I am thankful for the presence and work of the Great Basin Incident Management Team and the Borough’s Office of Emergency Management. Their focus is suppression before the fire reaches a home. But what happens then?
The protection of a home exposed to the fire front is handled by Structure Protection teams apparently composed of local firefighters. That’s a different organization from the Incident Management Team, and our expectations need to be realistic.
I live in Kenai Keys, a subdivision west of the Swan Lake fire. Our subdivision would be threatened by wind blowing from the east, which up until this summer was the prevailing wind direction for us from Skilak Lake. I expect it still is, but much of this summer has been without wind and the windstorm we had a week ago was from the north.
We’ve had two close calls from wildfires in the last five years and the lessons we learned are worth sharing. The fire crews that are here now can only do so much. Responsibility for that last few feet before the fire reaches your house is yours, not the firefighters.
In May of 2014, the Funny River Fire burned past the south edge of Browns Lake heading east, a distance of 3 miles from us. At some point between the upper and middle forks of the Killey River, it became a crown fire burning above black spruce trees. The fire front created its own wind and raced north about a mile to the Kenai River. We could see flames above the trees and hear the roar for about 30 minutes before the fire front reached us. There were no fire maps and no warnings from fire crews or the borough.
We had the Kenai River between us and the fire, which at that point is about 300 feet. The fire front curled over the far bank of the river and did not enter our subdivision. However, burning trees behind the front launched embers in the wind that settled in our subdivision. We had several structure fires and one fire in root wads on the bank of the river. There were enough of us remaining in the subdivision to control the fires, but we learned some lessons.
Most important, we can’t count on fire crews for close-in defense. The fires in our subdivision were from wind-carried embers that jumped the river. The fire crews were caught on the other side of the river, and they didn’t know we had structures burning. Armed with garden hoses, we doused the easy fires in gutters, roofs and decks. After what seemed like an eternity, the first fire crew arrived from Kasilof. They attacked the spot fires and were not hesitant as we had been, to cut into a structure to douse fires. They also called for helicopter support with water buckets. Fire crews continued to arrive later that day and began grid walking through our subdivision. It was reassuring to say the least, but without our being there and taking action the damage would have been far worse.
The lesson from that fire was to be better prepared. Many of us acquired fire pumps and hoses, and we recognized the importance of being fire-wise on our properties. A neighbor across the river whose land had been enveloped in the fire front, miraculously survived with much of his spruce trees and structures undamaged. He had pumped water from the river onto his land for several days before the fire arrived. Whether this saved his property, or it was another factor, the lesson was that you as a property owner can’t off-load to fire crews the responsibility for protecting your property in the “home stretch.”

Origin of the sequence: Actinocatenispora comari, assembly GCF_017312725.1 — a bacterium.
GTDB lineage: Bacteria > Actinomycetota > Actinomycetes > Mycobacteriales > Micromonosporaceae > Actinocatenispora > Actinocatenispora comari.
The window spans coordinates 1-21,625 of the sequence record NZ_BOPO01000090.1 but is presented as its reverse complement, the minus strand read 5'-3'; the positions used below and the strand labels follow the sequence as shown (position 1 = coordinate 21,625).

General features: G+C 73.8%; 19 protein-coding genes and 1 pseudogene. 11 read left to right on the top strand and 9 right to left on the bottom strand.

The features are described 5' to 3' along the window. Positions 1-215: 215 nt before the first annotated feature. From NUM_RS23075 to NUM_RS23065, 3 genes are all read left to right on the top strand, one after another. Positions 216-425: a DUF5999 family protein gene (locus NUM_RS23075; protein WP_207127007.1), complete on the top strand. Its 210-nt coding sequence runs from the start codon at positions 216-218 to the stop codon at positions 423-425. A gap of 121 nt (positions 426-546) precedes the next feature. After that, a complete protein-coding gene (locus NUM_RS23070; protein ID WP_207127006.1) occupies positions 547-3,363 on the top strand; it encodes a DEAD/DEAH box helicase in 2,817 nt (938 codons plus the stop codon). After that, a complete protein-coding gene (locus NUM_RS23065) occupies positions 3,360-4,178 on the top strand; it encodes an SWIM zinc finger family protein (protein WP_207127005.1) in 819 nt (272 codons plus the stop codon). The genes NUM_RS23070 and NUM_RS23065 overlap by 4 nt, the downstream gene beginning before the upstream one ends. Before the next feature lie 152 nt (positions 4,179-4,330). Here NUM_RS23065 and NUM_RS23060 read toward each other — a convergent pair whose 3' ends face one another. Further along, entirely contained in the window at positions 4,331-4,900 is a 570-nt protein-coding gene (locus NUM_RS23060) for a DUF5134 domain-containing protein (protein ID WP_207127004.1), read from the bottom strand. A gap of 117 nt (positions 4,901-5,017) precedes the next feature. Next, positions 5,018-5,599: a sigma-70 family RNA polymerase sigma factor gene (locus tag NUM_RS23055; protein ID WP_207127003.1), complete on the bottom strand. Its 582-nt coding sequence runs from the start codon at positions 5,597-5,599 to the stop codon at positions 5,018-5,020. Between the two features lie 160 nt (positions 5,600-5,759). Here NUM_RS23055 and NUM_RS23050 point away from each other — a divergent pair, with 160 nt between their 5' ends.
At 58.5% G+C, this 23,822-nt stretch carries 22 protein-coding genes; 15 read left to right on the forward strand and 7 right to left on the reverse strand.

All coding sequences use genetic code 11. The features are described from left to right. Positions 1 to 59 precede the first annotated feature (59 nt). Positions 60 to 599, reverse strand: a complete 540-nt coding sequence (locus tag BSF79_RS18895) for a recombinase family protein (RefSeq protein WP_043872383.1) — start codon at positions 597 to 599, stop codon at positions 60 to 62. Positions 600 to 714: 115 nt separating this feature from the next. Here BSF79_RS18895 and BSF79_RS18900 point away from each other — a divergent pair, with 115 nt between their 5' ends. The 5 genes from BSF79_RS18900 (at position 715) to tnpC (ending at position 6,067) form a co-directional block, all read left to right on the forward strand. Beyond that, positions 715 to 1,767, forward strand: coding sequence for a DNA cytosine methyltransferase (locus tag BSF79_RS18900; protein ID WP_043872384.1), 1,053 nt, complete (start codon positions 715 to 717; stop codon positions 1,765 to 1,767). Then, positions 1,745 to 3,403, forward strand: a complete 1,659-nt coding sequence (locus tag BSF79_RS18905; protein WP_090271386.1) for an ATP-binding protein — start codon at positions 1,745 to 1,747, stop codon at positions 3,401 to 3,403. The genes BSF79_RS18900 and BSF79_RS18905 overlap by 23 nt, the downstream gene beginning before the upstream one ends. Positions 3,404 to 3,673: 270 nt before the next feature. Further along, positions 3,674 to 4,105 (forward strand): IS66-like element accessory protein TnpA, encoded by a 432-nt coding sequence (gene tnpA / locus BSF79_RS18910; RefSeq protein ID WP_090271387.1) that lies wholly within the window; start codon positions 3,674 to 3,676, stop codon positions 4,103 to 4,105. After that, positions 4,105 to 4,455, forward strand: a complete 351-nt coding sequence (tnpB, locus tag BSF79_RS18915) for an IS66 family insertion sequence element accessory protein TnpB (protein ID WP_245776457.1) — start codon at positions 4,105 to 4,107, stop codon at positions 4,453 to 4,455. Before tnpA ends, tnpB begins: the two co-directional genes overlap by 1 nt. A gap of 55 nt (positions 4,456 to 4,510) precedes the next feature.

The second fire that reached our subdivision was the Card Street fire in June 2015. It initially threatened from the north, but fire crews stationed at Dot’s Landing were able to defend that front. We watched from our subdivision as spray from their firehoses prevented the burn from moving downslope to houses along the river. But the fire burned around to the west of our subdivision toward the wildlife refuge. We had our own fire pumps running, and a structure protection team was in the subdivision on the west side working from a boat harbor. They were good coaches on what we should expect. The Canadian water scooper aircraft were working the fire front initially on the north side of us and later on the west side. These guys were good.
But later that day our local wind shifted and began blowing a part of the fire to the west — in our direction. It became a crown fire and moved fast. By this time our pumps had wet the ground around many houses. As the fire front approached, we left pumps running, and in my case, evacuated. The structures protection team was ordered to pull back to Dot’s Landing, but some residents remained and kept the pumps running. The fire engulfed a Fish and Game cabin just west of the subdivision and continued to burn toward us. We’re not sure what turned the fire, whether it was wet ground or the water scoopers dropping from above, but the fire turned about 100 feet from the edge of the subdivision next to the river. The structure protection team returned as soon as the fire front stalled, and they kept the after-fires under control. We had fire crews from all over Alaska, along with some hotshots from the Lower 48 based out of our subdivision to fight the fire in the wildlife refuge. Fires burned around us for several days and at one point a backfire was lit from Dot’s Landing to Kenai Keys Road to burn off an area that they believed would eventually burn.
That’s two fires in the past five years. This morning the Swan Lake Fire is 5 mile east of us with winds forecast to blow our way tomorrow. We are encouraged by the efforts of the firefighters, especially in constructing a fire break and installing water hoses between Skilak Lake and the Sterling Highway. We are also appreciative of the Borough’s Office of Emergency Management who coordinates the local fire crews. But we’re starting our pumps.
Frank Turpin, Sterling